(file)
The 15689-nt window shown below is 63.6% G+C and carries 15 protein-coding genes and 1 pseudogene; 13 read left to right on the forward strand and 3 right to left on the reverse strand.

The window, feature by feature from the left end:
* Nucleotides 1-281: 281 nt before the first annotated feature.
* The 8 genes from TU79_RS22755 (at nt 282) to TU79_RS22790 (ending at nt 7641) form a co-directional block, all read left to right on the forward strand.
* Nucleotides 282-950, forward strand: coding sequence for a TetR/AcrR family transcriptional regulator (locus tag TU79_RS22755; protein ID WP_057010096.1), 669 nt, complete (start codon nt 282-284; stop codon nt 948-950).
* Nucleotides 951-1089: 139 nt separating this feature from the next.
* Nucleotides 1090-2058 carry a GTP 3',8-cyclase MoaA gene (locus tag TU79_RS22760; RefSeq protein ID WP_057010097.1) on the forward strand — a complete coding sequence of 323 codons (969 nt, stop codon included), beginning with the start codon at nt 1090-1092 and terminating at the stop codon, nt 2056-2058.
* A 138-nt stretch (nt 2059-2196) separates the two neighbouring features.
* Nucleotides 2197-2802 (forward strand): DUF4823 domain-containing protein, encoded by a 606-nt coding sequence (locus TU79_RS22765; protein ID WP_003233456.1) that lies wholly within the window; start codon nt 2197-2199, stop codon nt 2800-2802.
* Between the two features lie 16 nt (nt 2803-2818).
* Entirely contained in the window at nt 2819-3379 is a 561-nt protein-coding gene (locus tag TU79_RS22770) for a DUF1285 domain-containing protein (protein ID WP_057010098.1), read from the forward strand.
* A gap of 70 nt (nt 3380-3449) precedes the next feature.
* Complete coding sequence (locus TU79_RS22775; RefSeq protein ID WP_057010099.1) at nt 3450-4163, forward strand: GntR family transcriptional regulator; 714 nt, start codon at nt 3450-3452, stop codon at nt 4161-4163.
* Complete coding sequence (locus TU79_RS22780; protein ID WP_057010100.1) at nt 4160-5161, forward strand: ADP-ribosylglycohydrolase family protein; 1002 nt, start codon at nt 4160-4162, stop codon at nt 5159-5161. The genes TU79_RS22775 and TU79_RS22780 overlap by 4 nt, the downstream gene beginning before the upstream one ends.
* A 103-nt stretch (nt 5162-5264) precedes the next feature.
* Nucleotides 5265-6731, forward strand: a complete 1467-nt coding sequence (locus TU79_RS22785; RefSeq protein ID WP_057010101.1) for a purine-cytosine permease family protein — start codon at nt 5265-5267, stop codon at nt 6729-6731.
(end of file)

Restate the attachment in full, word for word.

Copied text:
The 15689-nt window shown below is 63.6% G+C and carries 15 protein-coding genes and 1 pseudogene; 13 read left to right on the forward strand and 3 right to left on the reverse strand.

The window, feature by feature from the left end:
* Nucleotides 1-281: 281 nt before the first annotated feature.
* The 8 genes from TU79_RS22755 (at nt 282) to TU79_RS22790 (ending at nt 7641) form a co-directional block, all read left to right on the forward strand.
* Nucleotides 282-950, forward strand: coding sequence for a TetR/AcrR family transcriptional regulator (locus tag TU79_RS22755; protein ID WP_057010096.1), 669 nt, complete (start codon nt 282-284; stop codon nt 948-950).
* Nucleotides 951-1089: 139 nt separating this feature from the next.
* Nucleotides 1090-2058 carry a GTP 3',8-cyclase MoaA gene (locus tag TU79_RS22760; RefSeq protein ID WP_057010097.1) on the forward strand — a complete coding sequence of 323 codons (969 nt, stop codon included), beginning with the start codon at nt 1090-1092 and terminating at the stop codon, nt 2056-2058.
* A 138-nt stretch (nt 2059-2196) separates the two neighbouring features.
* Nucleotides 2197-2802 (forward strand): DUF4823 domain-containing protein, encoded by a 606-nt coding sequence (locus TU79_RS22765; protein ID WP_003233456.1) that lies wholly within the window; start codon nt 2197-2199, stop codon nt 2800-2802.
* Between the two features lie 16 nt (nt 2803-2818).
* Entirely contained in the window at nt 2819-3379 is a 561-nt protein-coding gene (locus tag TU79_RS22770) for a DUF1285 domain-containing protein (protein ID WP_057010098.1), read from the forward strand.
* A gap of 70 nt (nt 3380-3449) precedes the next feature.
* Complete coding sequence (locus TU79_RS22775; RefSeq protein ID WP_057010099.1) at nt 3450-4163, forward strand: GntR family transcriptional regulator; 714 nt, start codon at nt 3450-3452, stop codon at nt 4161-4163.
* Complete coding sequence (locus TU79_RS22780; protein ID WP_057010100.1) at nt 4160-5161, forward strand: ADP-ribosylglycohydrolase family protein; 1002 nt, start codon at nt 4160-4162, stop codon at nt 5159-5161. The genes TU79_RS22775 and TU79_RS22780 overlap by 4 nt, the downstream gene beginning before the upstream one ends.
* A 103-nt stretch (nt 5162-5264) precedes the next feature.
* Nucleotides 5265-6731, forward strand: a complete 1467-nt coding sequence (locus TU79_RS22785; RefSeq protein ID WP_057010101.1) for a purine-cytosine permease family protein — start codon at nt 5265-5267, stop codon at nt 6729-6731.